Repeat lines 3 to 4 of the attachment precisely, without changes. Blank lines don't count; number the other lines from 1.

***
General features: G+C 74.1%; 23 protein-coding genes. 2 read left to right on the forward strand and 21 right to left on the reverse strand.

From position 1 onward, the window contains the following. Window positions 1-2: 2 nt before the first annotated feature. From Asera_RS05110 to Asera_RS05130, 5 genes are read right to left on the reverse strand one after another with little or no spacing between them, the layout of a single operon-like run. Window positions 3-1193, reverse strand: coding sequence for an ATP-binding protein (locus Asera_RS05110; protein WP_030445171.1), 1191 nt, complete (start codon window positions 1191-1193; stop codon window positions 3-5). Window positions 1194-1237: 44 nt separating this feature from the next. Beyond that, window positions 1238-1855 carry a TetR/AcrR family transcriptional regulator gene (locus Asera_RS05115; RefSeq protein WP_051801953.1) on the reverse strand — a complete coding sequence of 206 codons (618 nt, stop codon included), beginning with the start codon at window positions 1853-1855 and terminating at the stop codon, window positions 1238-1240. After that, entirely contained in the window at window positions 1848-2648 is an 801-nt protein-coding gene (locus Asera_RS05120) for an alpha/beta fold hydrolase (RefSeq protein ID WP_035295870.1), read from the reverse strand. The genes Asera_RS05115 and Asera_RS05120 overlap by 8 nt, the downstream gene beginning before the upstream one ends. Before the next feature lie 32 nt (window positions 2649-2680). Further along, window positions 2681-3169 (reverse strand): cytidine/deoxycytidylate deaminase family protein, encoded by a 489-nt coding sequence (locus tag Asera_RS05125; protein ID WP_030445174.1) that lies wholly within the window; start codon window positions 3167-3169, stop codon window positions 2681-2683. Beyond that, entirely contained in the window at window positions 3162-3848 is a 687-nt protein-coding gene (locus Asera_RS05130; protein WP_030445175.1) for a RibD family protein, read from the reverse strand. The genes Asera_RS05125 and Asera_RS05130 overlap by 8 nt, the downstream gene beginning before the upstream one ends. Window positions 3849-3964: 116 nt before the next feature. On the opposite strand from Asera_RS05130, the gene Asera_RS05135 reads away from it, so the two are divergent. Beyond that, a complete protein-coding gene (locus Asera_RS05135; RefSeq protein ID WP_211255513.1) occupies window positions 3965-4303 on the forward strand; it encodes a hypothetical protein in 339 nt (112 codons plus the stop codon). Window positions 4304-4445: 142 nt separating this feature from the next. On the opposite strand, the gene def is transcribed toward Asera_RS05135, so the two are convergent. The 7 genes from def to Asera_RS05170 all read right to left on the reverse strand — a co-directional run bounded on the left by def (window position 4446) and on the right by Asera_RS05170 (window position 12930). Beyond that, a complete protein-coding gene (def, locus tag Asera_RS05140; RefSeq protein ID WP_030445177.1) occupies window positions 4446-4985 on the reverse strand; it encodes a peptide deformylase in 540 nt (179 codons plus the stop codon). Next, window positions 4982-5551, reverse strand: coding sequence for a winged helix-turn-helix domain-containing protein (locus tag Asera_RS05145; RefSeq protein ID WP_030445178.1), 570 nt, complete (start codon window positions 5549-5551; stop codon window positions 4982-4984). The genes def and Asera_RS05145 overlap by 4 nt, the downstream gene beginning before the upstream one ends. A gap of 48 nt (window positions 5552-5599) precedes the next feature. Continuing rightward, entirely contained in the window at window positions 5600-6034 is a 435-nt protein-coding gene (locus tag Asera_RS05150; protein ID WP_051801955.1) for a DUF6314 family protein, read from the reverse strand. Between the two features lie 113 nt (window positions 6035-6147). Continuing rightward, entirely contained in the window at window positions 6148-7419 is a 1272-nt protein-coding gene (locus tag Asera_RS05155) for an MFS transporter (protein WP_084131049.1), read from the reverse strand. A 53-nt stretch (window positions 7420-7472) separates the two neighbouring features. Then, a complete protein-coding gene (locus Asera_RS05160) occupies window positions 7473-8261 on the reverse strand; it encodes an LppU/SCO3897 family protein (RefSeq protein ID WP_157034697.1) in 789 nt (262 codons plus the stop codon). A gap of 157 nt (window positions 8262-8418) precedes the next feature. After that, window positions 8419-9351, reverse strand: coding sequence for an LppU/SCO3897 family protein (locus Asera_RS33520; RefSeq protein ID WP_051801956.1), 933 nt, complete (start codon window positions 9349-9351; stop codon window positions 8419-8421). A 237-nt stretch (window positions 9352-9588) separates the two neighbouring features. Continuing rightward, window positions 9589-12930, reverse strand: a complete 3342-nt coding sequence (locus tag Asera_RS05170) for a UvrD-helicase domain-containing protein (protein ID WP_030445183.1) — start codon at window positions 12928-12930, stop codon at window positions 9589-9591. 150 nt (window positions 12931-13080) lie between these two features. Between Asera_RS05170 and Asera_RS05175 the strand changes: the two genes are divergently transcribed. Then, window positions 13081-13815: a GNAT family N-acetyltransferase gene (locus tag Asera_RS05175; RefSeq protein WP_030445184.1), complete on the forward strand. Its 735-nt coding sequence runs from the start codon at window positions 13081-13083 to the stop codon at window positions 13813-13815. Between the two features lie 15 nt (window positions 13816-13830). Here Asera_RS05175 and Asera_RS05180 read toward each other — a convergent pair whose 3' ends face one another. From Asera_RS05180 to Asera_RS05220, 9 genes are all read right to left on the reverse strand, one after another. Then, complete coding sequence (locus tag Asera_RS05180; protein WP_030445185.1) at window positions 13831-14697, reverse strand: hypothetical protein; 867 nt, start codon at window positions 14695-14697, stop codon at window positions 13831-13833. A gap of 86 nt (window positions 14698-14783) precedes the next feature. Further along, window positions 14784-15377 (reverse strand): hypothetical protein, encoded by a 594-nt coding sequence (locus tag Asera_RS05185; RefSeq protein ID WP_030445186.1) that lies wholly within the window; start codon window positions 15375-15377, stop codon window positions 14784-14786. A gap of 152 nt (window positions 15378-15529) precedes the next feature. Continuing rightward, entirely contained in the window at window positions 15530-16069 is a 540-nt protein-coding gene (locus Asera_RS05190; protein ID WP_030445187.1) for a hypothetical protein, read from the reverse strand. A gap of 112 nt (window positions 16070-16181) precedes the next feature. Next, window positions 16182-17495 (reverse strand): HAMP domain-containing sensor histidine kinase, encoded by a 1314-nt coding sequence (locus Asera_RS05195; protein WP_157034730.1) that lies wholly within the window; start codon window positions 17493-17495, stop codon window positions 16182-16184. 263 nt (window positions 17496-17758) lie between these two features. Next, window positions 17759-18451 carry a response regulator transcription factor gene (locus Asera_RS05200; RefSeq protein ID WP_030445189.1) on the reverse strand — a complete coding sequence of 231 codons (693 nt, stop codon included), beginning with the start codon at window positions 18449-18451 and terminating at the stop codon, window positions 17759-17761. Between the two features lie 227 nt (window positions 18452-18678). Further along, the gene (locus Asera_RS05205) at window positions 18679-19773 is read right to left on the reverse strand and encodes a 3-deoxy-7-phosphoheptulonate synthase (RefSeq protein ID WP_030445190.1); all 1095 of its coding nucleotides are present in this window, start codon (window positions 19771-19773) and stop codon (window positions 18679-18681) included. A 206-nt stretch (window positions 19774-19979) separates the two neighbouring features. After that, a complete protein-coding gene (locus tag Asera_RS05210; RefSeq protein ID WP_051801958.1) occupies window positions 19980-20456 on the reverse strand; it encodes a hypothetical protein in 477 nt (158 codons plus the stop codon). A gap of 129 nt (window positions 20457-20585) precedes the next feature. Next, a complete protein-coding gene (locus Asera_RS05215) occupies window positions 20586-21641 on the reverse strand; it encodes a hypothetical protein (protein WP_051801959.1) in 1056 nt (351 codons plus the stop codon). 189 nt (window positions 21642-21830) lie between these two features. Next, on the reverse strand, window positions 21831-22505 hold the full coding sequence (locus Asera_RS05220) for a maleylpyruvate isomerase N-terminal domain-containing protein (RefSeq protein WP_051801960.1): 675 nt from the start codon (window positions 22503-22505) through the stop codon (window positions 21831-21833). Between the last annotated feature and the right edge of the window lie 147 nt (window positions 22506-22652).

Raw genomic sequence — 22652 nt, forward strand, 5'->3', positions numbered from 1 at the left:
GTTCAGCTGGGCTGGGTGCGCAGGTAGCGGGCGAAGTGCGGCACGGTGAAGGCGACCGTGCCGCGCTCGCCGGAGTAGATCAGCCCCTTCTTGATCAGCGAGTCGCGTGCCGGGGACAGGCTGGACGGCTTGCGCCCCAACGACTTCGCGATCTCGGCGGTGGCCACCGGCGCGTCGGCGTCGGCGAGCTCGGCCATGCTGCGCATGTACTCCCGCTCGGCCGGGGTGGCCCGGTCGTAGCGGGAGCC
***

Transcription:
Raw genomic sequence — 22652 nt, forward strand, 5'->3', positions numbered from 1 at the left:
GTTCAGCTGGGCTGGGTGCGCAGGTAGCGGGCGAAGTGCGGCACGGTGAAGGCGACCGTGCCGCGCTCGCCGGAGTAGATCAGCCCCTTCTTGATCAGCGAGTCGCGTGCCGGGGACAGGCTGGACGGCTTGCGCCCCAACGACTTCGCGATCTCGGCGGTGGCCACCGGCGCGTCGGCGTCGGCGAGCTCGGCCATGCTGCGCATGTACTCCCGCTCGGCCGGGGTGGCCCGGTCGTAGCGGGAGCC